35+ Excellent Sources of Vitamin A You Should Add To Your Diet

Vitamins and minerals are essential in keeping our body healthy and strong. And it is very important that we as health reformers should know where to get these essential vitamins. Today, let’s get to know more about one of the fat-soluble vitamin that our body needs. Here are 35+ Excellent Sources of Vitamin A You Should Add To Your Diet.

The Prevalence of Vitamin A Deficiency

World Health Organization (WHO) cites that about 250,000 to 500,000 children have become blind every year because of Vitamin A deficiency. Moreover, an estimated 250 million preschool children are vitamin A deficient. [1]

Vitamin A, just like D, E and K are fat-soluble vitamins that our body cannot produce on its own. These fat-soluble vitamins are needed in small amounts and don’t need to be supplied every day.

Types of Vitamin A

Apparently, there are two basic forms of vitamin A

1. Retinoids

This type of vitamin A is mainly found in animal products like eggs, fortified milk, cheese, butter etc (for ovo-vegetarians).

2. Carotenoids

Carotenoids especially beta-carotene is preformed Vitamin A that needs to be converted by the body into the form of retinol. They are found in plant sources like green leafy vegetables, carrots, sweet potato etc. Beta-carotene from whole food is safe, as your body will only convert what it needs into retinol).

Functions of Vitamin A

1. Maintain Good Vision

Vitamin A plays a vital role in maintaining eye health.

It maintains differentiation of the cornea and conjunctival membranes of the eyes thus prevent xerophthalmia – (abnormal dryness of the conjunctiva and cornea of the eye, with inflammation and ridge formation, typically associated with vitamin A deficiency). [2]

2. Acne

If you are vulnerable to acne, you may need to check if your diet contains vitamin A.

Acne vulgaris is a common skin disease that may present as noninflammatory lesions or inflammatory lesions in the face, back or chest. [3]

3. Helps Treat Pneumonia

Vitamin A study shows that it significantly reduces the risk of pneumonia among children under 2 years old. [4]

4. Acts as Antioxidant

Antioxidants inhibit oxidation of other molecules that may produce free radicals in the body. [5] These free radicals trigger various human diseases like cancers, heart disease etc.

Vitamin A has antioxidant potentials that neutralize thyil radicals, stabilize peroxyl radicals and inhibits singlet oxygen (all causes oxidative damages). [6]

5. Reduce Wrinkles

Wrinkles are part of aging. But if you can reduce these fine lines, WHY NOT?

According to a study, Vitamin A improves fine wrinkles that are associated with natural aging. [7]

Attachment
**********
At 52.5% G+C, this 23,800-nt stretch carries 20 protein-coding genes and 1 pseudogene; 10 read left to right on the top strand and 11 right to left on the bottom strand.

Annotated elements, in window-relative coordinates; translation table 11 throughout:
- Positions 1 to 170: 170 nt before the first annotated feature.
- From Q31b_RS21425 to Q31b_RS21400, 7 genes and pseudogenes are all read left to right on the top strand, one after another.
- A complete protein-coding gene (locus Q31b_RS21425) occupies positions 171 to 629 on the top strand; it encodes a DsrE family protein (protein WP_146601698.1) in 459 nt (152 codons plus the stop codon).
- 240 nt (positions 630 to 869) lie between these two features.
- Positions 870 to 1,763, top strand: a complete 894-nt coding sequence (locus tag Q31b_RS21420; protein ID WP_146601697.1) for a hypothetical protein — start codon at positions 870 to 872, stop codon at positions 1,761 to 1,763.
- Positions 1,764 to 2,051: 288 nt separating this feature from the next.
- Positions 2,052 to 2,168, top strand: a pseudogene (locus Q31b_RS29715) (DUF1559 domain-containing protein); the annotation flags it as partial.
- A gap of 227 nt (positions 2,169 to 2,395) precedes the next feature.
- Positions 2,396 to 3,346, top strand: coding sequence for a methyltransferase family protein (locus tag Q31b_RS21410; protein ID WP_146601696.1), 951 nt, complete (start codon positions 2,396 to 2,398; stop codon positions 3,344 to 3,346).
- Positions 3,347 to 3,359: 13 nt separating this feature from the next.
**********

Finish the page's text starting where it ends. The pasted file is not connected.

6. Prevent Cancer

An estimated 1,688,780 new cancer diagnosis in 2017 is published in American Cancer Society. [8]

Vitamin A decreases the incidence of tumors/cancer including skin, breast, lung, gastrointestinal and bladder cancers. Hence, epidemiological studies suggest that dietary intake of Vitamin A suppresses cancer growth. [9]

7. Immune System

Antioxidants significantly support in keeping the immune system strong.

And, in relation to that, Vitamin A or beta-carotene is one of the major antioxidants that not just keep your body healthy but also defend your body from the damaging free radicals.

8. Skin Health

Accordingly, skin reflects your inner health. And various studies reveal that antioxidants promote skin health and beauty. [10] As mentioned above, Vitamin A particularly the beta-carotene is a powerful antioxidant that helps fight the damaging effects of free radicals.

In addition, it supports skin cells repair and makes sure tissues are able to create a barrier to infections. [11]

9. Anti-inflammatory

Deficiency in Vitamin A makes you more susceptible to inflammation while aggravating the existing ones. It is, therefore, necessary to add Vitamin A rich foods to your diet regularly.

Recommended Daily Intake of Vitamin A

Below is the recommended daily intake of vitamin A. However, if you have a deficiency of this vitamin you should consult your doctor as soon as possible.

1-3 years old: 300 mcg/day
4-8 years old: 400 mcg/day
9-13 years old: 600 mcg/day

 Adult Females:
14 years old and above: 700 mcg/day

750 – 770 mcg/day
Lactating Mothers:
1,200-1,300 mcg/day

 Adult Males:
14 years old and above: 900 mcg/day

Here are 35+ Excellent Sources of Vitamin A You Should Add To Your Diet

35+ Excellent Sources of Vitamin A You Should Add To Your Diet

Source: USDA National Nutrient Database for Standard Reference

Measured By: 100 g

Food  IU
Pepper (Sweet, Bell, Red) 77261
Chives (Dried) 68300
Parsley 63240
Goji Berry (Dried) 26822
Sweet Potato (Cooked) 19218
Carrot (Cooked) 17033
Kale (Cooked) 14704
Spinach 12061
Butternut Squash (Cooked) 11555
Collard Green (Cooked) 11493
Lettuce (Raw) 8710
Moringa Leaves (Cooked) 7013
Cilantro (Raw) 6748
Sage (Ground) 5900
Pumpkin (Cooked) 5755
Basil Herb (Fresh) 5275
Broccoli Raab (Cooked) 4533
Apricots (Stewed) 4407
Butter 3571
Cantaloupe (Raw) 3382
Watercress (Raw) 3191
Rosemary (Dried) 3128
Arugula (Raw) 2373
Oregano (Dried) 1701
Leeks (Raw) 1667
Passion Fruit 1271
Cheese (Cheddar) 1242
Grapefruit 1150
Mango 1082
Asparagus (Cooked) 1006
Papaya 950
Brussel Sprout (Cooked) 926
Tomato (Raw) 833
Egg (Cooked or Fried) 787
Guava 624
Watermelon 569

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